Have you ever wondered where the popular holiday song "Deck the Halls" originated or why they're so excited about hanging holly? Well the song was written in honor of an old English custom in which people would..well..'deck their halls with holly.' Like all traditions, the custom inspired holiday spirit and set a mood for the merry season. Thus, many homes, work places, and institutions took on the popular tradition.
Inspired by the ceremonial tradition held at Peabody College, President Herman Donovan began the Hanging of the Greens (Eastern's version of Deck the Halls) in 1930. The ceremony consisted of females in white robes who would gracefully parade and hang mountain laurel in Burnam Hall the first week of December in celebration of the holiday season. Candle lighting, Christmas songs, and a guest speaker,usually a leader of one of the religious organizations on campus, would soon follow. This ceremony continued in Burnam until 1941 when it was moved to Keen Johnson to give the entire campus an opportunity to see the greens as they traveled in and out of KJ cafeteria.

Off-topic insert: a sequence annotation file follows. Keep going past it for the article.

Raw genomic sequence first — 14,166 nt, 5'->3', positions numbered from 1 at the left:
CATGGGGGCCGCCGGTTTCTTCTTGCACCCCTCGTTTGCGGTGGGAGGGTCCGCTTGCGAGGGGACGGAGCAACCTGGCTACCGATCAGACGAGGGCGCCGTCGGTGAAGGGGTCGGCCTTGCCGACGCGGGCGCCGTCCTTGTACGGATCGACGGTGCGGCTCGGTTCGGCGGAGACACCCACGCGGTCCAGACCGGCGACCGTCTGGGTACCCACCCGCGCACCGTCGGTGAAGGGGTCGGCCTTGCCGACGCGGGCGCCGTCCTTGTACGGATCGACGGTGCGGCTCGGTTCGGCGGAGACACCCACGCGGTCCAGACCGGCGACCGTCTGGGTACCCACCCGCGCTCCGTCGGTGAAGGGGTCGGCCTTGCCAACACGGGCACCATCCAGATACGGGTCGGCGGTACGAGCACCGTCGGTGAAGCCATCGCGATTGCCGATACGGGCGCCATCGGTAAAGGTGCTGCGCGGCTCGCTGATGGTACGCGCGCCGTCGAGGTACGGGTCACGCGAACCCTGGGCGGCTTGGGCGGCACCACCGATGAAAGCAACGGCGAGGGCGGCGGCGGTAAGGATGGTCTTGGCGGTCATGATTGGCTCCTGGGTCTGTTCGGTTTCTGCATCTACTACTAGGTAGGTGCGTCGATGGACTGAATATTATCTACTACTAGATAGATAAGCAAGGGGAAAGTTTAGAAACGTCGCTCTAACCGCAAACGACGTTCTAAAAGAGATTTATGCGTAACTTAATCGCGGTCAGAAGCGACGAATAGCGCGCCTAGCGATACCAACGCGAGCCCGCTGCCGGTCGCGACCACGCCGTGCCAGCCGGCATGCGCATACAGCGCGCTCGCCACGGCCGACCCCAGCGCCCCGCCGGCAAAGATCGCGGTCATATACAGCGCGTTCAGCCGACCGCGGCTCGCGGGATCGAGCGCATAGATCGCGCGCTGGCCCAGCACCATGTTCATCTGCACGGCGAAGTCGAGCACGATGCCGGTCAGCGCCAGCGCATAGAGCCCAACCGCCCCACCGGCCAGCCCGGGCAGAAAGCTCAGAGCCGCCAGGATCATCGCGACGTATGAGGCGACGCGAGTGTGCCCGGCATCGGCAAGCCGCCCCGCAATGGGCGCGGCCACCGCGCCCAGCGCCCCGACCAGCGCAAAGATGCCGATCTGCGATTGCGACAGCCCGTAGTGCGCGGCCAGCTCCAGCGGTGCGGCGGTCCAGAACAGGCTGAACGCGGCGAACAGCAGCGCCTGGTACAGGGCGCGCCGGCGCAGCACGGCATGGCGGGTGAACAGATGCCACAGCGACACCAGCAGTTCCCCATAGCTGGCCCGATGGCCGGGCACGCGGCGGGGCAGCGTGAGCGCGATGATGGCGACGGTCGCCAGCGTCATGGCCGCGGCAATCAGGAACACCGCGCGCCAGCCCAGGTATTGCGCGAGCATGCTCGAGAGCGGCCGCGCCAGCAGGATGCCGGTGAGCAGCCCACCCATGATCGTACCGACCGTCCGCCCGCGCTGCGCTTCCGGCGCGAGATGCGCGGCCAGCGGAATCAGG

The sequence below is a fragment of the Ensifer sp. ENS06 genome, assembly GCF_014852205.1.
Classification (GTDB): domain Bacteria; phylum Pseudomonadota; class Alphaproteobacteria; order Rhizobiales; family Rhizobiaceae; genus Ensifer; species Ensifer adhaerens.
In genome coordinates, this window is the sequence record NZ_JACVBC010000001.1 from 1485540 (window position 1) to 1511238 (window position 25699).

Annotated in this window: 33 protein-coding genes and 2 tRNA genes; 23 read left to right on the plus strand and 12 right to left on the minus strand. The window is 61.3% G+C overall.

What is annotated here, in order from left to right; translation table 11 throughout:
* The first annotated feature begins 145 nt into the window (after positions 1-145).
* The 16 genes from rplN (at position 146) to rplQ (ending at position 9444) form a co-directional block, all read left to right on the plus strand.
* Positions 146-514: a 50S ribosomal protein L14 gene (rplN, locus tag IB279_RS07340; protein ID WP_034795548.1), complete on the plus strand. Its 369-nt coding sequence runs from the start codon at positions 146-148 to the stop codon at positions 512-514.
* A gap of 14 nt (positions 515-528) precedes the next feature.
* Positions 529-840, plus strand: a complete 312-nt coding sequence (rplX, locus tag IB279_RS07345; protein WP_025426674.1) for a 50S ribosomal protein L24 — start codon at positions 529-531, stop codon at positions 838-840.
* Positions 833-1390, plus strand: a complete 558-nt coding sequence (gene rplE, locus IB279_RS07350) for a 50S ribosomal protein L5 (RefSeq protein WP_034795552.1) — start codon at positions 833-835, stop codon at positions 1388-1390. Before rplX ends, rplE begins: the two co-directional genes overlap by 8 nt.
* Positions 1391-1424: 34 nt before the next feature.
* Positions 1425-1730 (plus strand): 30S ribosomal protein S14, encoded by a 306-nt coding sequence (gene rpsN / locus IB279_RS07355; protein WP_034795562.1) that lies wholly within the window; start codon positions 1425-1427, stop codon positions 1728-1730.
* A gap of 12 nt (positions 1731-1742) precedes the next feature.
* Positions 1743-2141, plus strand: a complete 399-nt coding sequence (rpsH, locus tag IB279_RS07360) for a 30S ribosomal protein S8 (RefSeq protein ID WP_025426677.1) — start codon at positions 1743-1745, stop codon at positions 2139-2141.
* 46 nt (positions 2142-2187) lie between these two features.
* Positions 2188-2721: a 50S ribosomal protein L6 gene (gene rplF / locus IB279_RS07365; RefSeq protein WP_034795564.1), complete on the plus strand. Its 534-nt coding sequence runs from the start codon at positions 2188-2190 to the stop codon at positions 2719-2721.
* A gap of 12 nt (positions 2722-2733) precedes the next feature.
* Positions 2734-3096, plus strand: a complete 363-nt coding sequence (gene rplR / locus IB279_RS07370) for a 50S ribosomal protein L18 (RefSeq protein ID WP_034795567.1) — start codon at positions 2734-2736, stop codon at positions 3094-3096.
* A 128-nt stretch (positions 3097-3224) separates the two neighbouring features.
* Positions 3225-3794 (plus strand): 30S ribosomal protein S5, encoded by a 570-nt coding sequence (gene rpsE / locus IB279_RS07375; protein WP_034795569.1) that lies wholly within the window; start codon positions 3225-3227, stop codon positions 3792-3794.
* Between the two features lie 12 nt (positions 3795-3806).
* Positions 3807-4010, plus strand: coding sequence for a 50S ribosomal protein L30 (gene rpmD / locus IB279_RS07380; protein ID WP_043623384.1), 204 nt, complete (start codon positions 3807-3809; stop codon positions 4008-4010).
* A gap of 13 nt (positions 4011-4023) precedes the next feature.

Hanging of the Greens grew to include over 100 students in the procession alone. Members included those of the Mortar Board, Panhellenic Council, Interfraternities Council, Multi-Cultural Assosication, and many more. However, over time, the participation dissipated and in 1998, after 67 years of tradition, the Hanging of the Greens was canceled.
It's sad to think of all we simply let go over time, especially traditions. Traditions give us a common bond, a sense of pride and a surge of spirit that inspires us to grow, achieve, and even write songs that live forever, such as "Deck the Halls." So in the upcoming year, foster tradition and inspiration, cultivate creativity, and don't allow tradition to slip through the cracks of life.